I use Windows Search all the time to speedily locate apps or files – the introduction of a search icon makes it easier for everyone to use this handy feature. Just click Search, then type a few letters and the best match is displayed. You can also change the settings to search the web too.
The Task View is a useful new feature, very handy when you have several apps open at one time. You can also run several desktops at one time, which is good if you use a lot of apps at once and need to organise them into distinct desktops. As a typical PC user, I barely used the Metro Tiles or Apps view in Win 8, instead selecting Desktop to work in the familiar view similar to Windows 7. Microsoft originally developed tiles expecting us all to move to touch devices, however the majority of business (and personal) users continue to use a PC or laptop with a mouse and keyboard. Even my clients who have a Surface Pro or iPad, or use their phone on the road, tend to have a non-touch device in the office that they use to perform intensive tasks like typing up large reports, calculating formulae and data analysis or building a presentation. So, it’s a big fat relief to us all that Windows 10 takes the tiles off the desktop and pops them onto the Start menu.
The Task View is a more helpful take on tiles – instead of displaying apps you don’t really use, it displays the stuff you’re currently working on. Plus, you no longer have to go to the top corner to close down any apps you opened in error. This particular ‘feature’ of Win 8 was a tough one to explain to trainees – many couldn’t wrap their heads around this weird behaviour; apps they barely recalled opening were still sitting ‘open’ on a desktop that wasn’t even in view. Task View makes much more sense, and offers a simplified approach to working with lots of apps at one time.
Some of the features I liked in older versions are still available in Win 10; right mouse clicking over any app on the Taskbar gets you a handy list of recently used files, and clicking the pin icon pins the file to the list forever. And, you can still right mouse click anywhere on the desktop to quickly open display settings and personalise Windows.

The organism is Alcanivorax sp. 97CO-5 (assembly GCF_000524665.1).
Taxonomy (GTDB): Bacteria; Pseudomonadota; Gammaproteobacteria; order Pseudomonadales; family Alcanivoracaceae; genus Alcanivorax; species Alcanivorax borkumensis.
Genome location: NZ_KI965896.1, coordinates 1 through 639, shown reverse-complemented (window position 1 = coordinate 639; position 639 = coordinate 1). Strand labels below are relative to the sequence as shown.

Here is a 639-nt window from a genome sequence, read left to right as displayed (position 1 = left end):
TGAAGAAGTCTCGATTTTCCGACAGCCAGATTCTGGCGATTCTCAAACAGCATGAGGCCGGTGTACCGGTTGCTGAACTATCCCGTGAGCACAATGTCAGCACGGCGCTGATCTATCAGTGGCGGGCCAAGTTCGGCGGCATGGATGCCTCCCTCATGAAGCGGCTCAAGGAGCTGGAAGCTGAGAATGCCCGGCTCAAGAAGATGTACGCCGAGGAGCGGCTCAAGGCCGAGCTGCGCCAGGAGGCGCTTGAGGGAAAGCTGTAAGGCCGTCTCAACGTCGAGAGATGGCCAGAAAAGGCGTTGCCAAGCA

A small change to File Explorer (formerly known as Windows Explorer) is that the Favorites list has been replaced with Quick Access – it displays your favourite locations as well as an automatically generated list of places you most recently accessed and frequent. You can still pin favourite apps, as well as drag and drop to add to the list.
To my eyes, the biggest change is in the new internet browser, Edge. It replaces Internet Explorer as the default web browser -it has a stripped down look-n-feel, in development it was known as ‘Project Spartan’ and it is that! I’m sure I’ll love it in time, but I still find it a little too bare.
Edge has been designed to stop you from getting distracted by commands and menus, instead it allows you to focus on content. Edge looks at your browsing habits and tries to provide news you’ll find interesting which can be unnerving to the paranoid amongst us, but it’s the kind of feature my Dad really enjoys. You can still display the Favorites bar and easily change the search settings, just click on the ellipses […] and edit the Settings.
Clicking in the general area at the top of the window brings up the address bar where you can type and search directly – the mystery of the disappearing address bar is a little disconcerting at first, but you get used to it. Edge is particularly great for Office 365 users who need to open lots of online apps like SharePoint, Mail and Calendar. It seems to work quicker than IE and there are some cool new features like making a web note (handy for anyone who uses the internet for research) and the reading view.
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